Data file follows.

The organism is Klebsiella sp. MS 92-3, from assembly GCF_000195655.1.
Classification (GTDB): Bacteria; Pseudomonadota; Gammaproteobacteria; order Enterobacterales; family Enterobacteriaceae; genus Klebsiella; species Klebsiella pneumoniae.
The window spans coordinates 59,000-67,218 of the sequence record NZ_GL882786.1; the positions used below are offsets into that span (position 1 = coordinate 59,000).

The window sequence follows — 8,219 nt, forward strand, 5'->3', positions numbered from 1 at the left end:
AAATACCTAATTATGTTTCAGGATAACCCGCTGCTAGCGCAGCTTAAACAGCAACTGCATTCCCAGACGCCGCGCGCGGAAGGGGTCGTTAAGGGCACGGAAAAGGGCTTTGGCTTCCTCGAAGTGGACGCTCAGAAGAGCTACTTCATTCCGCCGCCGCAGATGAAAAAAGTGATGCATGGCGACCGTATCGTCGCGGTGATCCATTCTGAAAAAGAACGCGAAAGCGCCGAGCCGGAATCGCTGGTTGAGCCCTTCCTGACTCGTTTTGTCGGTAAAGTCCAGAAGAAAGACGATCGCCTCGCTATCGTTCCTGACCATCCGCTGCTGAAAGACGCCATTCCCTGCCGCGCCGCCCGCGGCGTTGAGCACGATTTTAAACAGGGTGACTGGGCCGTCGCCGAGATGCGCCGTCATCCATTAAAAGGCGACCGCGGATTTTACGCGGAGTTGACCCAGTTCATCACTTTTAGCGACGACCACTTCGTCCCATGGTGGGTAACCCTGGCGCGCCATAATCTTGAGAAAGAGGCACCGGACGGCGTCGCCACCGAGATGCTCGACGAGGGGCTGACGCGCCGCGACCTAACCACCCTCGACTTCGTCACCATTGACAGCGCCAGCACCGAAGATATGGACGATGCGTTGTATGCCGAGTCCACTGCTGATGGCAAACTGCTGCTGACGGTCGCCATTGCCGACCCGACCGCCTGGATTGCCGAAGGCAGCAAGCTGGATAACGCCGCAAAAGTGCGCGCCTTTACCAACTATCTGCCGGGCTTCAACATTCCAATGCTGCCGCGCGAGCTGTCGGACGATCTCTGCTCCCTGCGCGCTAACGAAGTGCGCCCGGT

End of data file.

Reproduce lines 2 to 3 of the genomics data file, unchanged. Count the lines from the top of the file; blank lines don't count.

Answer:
Classification (GTDB): Bacteria; Pseudomonadota; Gammaproteobacteria; order Enterobacterales; family Enterobacteriaceae; genus Klebsiella; species Klebsiella pneumoniae.
The window spans coordinates 59,000-67,218 of the sequence record NZ_GL882786.1; the positions used below are offsets into that span (position 1 = coordinate 59,000).